'Hill' divorce court confronts problematic excess earnings method and KPMG goodwill testimony

Hill v. Hill, 2014 Tex. App. LEXIS 292 (Jan. 9, 2014)

How do you account for commercial goodwill related to a spouse's partnership interest in a Big Four accounting firm? This was a problem vexing a Texas divorce court seeking to achieve an equitable distribution. Expert testimony proved "vague and conflicting."

The husband was a principal at KPMG, and the wife insisted his partnership interest included considerable commercial goodwill that belonged to the community. Her expert performed what amounted to a calculation of value using the excess earnings method; he computed a $2.4 million fair market value (FMV) for the share. Although the husband's expert recognized there might be commercial goodwill in a professional practice such as KPMG, he claimed "corporate governance" was controlling in valuing the interest. He drew on a partner agreement to conclude that the husband's share was worth no more than $14,100. A Texas trial court dismissed the valuation of the wife's expert as inappropriate for determining FMV. It also held the contract was not controlling but said any commercial goodwill that might exist was unquantifiable or at least inaccessible.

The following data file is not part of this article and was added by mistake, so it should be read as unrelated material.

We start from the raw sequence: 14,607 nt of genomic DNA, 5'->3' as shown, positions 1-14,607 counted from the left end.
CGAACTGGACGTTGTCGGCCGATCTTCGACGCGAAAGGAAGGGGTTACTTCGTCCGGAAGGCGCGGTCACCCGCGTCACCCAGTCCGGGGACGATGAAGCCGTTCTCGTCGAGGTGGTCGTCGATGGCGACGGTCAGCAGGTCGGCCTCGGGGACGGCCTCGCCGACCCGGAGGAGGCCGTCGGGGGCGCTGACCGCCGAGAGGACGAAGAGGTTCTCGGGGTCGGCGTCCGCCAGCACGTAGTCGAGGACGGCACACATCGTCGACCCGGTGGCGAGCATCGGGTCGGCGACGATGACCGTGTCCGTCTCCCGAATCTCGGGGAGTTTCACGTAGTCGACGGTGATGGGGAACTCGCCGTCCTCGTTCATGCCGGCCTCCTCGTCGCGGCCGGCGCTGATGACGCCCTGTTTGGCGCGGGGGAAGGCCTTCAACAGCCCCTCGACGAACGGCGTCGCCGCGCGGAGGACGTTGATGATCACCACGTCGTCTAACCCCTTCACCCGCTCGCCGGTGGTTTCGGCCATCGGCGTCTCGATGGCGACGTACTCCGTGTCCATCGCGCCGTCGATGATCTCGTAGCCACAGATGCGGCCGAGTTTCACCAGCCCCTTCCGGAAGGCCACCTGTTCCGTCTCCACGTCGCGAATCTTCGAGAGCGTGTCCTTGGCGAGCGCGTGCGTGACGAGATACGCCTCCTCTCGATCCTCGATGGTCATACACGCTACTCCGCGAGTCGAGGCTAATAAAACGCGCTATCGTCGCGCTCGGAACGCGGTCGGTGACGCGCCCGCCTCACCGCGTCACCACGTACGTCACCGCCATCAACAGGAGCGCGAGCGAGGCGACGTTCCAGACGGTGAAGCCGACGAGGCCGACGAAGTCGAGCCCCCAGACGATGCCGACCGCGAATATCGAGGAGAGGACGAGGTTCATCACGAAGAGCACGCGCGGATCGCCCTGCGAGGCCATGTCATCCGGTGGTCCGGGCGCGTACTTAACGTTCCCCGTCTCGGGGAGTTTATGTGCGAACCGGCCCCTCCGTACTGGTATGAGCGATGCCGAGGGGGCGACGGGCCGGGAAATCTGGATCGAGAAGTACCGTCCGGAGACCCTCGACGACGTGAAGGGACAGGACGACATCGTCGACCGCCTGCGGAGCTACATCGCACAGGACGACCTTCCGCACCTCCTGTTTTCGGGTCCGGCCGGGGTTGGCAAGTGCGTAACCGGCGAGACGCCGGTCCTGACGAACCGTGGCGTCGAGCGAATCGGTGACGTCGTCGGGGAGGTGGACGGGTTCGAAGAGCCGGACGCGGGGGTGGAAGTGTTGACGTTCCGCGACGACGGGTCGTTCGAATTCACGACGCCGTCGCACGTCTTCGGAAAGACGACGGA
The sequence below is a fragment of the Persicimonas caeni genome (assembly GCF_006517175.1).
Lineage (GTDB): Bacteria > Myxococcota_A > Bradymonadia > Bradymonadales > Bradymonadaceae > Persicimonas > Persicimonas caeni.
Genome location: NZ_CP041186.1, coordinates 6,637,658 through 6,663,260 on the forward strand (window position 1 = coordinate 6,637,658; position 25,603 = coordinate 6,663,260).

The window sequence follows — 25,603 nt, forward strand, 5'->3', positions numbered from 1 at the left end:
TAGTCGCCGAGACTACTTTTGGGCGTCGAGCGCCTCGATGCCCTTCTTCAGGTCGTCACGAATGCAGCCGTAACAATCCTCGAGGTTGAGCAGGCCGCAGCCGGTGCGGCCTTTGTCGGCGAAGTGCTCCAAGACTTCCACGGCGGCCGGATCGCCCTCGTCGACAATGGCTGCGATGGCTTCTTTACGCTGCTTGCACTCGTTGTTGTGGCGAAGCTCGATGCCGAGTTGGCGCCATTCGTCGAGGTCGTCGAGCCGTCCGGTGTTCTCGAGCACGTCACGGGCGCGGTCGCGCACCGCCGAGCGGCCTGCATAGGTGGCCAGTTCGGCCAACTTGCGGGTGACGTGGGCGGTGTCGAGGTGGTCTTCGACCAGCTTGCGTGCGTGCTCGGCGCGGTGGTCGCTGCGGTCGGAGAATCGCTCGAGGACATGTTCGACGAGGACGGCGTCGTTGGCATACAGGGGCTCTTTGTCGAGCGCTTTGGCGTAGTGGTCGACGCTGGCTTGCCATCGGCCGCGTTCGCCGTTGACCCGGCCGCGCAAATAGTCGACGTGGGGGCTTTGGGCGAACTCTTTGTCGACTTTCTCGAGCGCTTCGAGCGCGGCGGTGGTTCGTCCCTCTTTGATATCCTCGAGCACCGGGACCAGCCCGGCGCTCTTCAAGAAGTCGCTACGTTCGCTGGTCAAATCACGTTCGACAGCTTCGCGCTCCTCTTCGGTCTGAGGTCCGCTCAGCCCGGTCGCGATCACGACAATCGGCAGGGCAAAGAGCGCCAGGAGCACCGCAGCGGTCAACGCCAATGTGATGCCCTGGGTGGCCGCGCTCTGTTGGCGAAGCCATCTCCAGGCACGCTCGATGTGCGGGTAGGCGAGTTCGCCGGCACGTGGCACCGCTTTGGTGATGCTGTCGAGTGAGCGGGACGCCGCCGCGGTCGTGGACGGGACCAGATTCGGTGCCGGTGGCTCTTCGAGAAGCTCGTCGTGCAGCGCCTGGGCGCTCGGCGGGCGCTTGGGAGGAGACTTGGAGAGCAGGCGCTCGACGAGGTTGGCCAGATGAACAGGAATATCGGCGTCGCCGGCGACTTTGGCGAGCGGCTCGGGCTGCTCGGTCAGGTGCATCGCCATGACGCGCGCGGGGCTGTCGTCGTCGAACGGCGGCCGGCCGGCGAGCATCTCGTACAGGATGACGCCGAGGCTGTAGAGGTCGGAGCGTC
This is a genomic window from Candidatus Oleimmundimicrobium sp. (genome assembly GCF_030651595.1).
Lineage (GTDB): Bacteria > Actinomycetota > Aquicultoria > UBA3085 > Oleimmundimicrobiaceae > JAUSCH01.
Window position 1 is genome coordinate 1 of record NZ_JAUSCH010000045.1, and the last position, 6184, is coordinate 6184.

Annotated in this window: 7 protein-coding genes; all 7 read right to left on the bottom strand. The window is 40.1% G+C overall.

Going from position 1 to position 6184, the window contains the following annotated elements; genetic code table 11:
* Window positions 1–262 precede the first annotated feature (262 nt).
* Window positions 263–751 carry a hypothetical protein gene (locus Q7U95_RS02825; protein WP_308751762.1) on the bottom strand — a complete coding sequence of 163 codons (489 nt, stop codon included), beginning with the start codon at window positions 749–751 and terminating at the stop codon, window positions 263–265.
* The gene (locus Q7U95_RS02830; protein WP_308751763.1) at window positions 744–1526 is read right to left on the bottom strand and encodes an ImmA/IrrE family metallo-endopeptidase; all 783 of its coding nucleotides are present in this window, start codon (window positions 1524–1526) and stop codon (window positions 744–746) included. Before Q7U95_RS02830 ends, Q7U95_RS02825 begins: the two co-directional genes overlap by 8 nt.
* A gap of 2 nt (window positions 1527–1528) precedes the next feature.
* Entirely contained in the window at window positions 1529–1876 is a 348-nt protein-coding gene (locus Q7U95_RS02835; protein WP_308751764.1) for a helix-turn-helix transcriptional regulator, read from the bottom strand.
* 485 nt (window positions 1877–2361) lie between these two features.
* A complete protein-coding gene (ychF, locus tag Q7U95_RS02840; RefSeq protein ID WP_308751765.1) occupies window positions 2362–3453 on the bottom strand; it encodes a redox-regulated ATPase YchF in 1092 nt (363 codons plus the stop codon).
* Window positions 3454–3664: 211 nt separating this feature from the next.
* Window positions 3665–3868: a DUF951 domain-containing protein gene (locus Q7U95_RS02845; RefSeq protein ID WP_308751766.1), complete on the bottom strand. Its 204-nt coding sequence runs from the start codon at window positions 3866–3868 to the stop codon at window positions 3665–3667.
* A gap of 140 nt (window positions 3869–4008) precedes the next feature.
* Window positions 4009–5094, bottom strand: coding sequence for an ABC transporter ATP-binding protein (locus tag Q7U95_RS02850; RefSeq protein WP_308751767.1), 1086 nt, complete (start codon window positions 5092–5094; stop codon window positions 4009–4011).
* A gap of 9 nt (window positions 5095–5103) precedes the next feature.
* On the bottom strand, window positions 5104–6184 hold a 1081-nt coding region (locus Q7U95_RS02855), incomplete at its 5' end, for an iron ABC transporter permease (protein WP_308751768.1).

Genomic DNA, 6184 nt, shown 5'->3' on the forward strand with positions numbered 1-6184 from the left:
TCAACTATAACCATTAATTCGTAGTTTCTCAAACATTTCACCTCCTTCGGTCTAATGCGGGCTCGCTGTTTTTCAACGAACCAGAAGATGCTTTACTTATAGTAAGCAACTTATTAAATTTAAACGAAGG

Appraiser Jim Alerding (Alerding Consulting) provides his take on the dilemma facing the experts and the court.

Read more about the decision and subsequent appeal here.